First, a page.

If you weren’t at Milestones on Friday, then you missed a hell of a showing by a band that is making a name for themselves on the east coast. Their name — “ulu.”

The band has been busily touring up and down the East Coast bringing their funk infused jazz to the masses near the Atlantic. Their head-nodding mixture of funk, jazz and rock is electric and last Friday’s showing was even stronger than their show here last semester.

Comprising ulu are Scott Chasolen on Rhodes, clavinet, organ and Moog synth, Aaron Gardner playing tenor sax and flute, Josh Dion on drums, and Brian Killeen playing bass. The guys hail from New York and New Jersey and have all been educated in various music schools.

The band powered through a double set on Friday playing non-stop from start to finish. The crowd — which more than doubled in size since I saw them last — displayed more song recognition for some of their originals.One of those originals, Monkey Fungus, starts with a tribal beat and a vocal intro that samples “fungus” to freak you out before the sax kicks in and it changes to a funky “Hancock”-like jazz riff.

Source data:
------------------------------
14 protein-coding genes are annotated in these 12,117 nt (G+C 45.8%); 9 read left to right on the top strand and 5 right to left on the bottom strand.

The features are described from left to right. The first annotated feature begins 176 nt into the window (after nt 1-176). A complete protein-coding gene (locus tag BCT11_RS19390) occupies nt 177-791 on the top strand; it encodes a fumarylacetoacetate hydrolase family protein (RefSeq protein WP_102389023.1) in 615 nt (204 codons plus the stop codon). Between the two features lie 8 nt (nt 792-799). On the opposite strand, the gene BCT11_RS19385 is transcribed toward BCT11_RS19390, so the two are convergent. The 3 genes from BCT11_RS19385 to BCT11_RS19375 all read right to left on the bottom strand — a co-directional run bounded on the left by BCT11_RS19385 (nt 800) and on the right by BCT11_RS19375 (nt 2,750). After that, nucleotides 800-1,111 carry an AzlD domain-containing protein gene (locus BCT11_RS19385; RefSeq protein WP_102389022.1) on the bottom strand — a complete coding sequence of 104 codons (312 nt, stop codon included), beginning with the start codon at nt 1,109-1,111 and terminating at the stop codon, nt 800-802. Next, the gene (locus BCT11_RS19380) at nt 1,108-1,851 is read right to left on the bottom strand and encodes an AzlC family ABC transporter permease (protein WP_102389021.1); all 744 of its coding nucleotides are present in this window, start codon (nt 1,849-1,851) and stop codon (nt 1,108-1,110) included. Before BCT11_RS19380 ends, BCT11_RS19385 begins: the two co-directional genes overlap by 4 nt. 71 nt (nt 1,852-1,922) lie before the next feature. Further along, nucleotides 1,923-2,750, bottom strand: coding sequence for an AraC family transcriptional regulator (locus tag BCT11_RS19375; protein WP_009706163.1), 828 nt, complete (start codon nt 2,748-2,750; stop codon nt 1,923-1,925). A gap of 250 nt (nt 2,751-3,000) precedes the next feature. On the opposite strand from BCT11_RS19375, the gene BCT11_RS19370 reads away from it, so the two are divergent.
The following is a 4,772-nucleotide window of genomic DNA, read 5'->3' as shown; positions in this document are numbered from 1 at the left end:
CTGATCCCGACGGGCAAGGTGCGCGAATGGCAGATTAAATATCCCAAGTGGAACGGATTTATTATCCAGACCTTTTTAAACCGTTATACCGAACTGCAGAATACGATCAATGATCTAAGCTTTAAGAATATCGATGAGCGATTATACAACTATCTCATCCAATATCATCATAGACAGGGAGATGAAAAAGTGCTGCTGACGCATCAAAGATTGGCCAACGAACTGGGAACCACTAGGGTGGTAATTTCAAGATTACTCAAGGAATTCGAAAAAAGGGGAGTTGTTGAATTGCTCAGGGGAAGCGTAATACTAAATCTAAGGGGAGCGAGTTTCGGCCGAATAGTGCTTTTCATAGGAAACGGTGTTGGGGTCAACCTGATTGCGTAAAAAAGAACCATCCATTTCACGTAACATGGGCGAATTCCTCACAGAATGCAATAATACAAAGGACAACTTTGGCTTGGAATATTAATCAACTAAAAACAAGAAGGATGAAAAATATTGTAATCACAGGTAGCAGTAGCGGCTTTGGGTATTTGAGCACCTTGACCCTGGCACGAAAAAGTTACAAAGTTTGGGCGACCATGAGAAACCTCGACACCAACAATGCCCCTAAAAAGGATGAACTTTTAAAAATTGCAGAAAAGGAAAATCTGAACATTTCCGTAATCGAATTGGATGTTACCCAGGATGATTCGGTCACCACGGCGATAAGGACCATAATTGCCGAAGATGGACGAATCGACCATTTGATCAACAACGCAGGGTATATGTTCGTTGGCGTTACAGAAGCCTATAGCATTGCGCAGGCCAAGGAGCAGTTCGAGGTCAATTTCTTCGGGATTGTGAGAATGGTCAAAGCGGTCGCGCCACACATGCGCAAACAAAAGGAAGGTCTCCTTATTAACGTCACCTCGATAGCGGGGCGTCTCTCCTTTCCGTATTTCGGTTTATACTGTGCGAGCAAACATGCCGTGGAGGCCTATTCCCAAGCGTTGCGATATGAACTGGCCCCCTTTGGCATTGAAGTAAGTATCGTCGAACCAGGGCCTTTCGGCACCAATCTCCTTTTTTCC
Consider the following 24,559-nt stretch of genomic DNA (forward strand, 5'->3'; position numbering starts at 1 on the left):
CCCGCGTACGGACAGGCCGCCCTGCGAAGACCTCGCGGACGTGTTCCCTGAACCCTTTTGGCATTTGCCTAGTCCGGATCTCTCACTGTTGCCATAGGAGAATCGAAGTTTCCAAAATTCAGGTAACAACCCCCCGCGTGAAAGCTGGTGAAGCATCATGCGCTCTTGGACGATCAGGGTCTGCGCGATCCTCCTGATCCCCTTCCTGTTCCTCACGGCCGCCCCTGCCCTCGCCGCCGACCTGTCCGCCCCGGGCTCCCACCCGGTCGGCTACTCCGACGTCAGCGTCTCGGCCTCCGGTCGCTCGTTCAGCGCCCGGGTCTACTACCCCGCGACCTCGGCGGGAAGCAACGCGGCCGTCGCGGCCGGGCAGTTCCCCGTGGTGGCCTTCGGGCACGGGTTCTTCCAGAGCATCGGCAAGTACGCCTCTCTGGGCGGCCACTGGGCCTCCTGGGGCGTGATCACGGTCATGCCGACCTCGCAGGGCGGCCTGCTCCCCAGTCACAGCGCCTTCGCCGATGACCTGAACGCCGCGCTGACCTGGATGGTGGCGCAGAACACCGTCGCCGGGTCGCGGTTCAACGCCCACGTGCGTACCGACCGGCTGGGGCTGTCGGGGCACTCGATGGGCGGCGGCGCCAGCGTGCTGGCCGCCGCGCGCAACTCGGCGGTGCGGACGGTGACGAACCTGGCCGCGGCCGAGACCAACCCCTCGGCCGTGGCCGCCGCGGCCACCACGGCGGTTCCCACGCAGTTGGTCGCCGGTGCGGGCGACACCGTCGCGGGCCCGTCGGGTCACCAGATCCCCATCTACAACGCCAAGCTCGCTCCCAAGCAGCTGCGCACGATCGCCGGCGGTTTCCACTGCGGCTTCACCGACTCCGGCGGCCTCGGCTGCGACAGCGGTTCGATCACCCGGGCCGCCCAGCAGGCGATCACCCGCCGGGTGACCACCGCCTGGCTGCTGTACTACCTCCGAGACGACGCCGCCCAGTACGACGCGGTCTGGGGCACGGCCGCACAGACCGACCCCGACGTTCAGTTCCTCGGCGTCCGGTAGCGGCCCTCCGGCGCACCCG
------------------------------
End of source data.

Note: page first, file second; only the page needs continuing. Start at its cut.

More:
They also got double points from me for covering David Bowie’s “Space Odyssey” — a great tune and a great reworking — musically extending it into a solid jam toward the end.

Gardner’s sax takes control of the main melody and his flute work is even tighter than last semester. Killeen takes a tough groove and makes it look easy, while Dion just plain plays the shit out of his 4-piece, powering through fast beats and dizzying fills.

Chasolen’s playing gives it that signature touch with quick rips on the clavinet — very superstitious — mixed with wah pedal mania and my favorite, big organ sweeps.

The band is really starting to gel together since adding Killeen and Dion, which happened before I saw them last semester. They’re touring hard and their fan base is growing.

I asked “John,” a UR senior, what he thought of the band. He screamed in reply, “I have the key to Canada.” Maybe I should have asked someone else.

Luckily I also talked to Chasolen who explained their music a little better. “ulu strives for a balance of spontaneous improvisation and intelligent composition within an instrumental groove framework. We want to feed your mind as well as your body.”

If you’re hungry for more ulu then check them out on the web at www.ulu.net where you can find out about their latest release “What’s the Deal.” ulu will be coming back to play at Milestones again on April 4 so get out to see them or I’m coming to your room to get you.

Salko can be reached at dsalko@campustimes.org.

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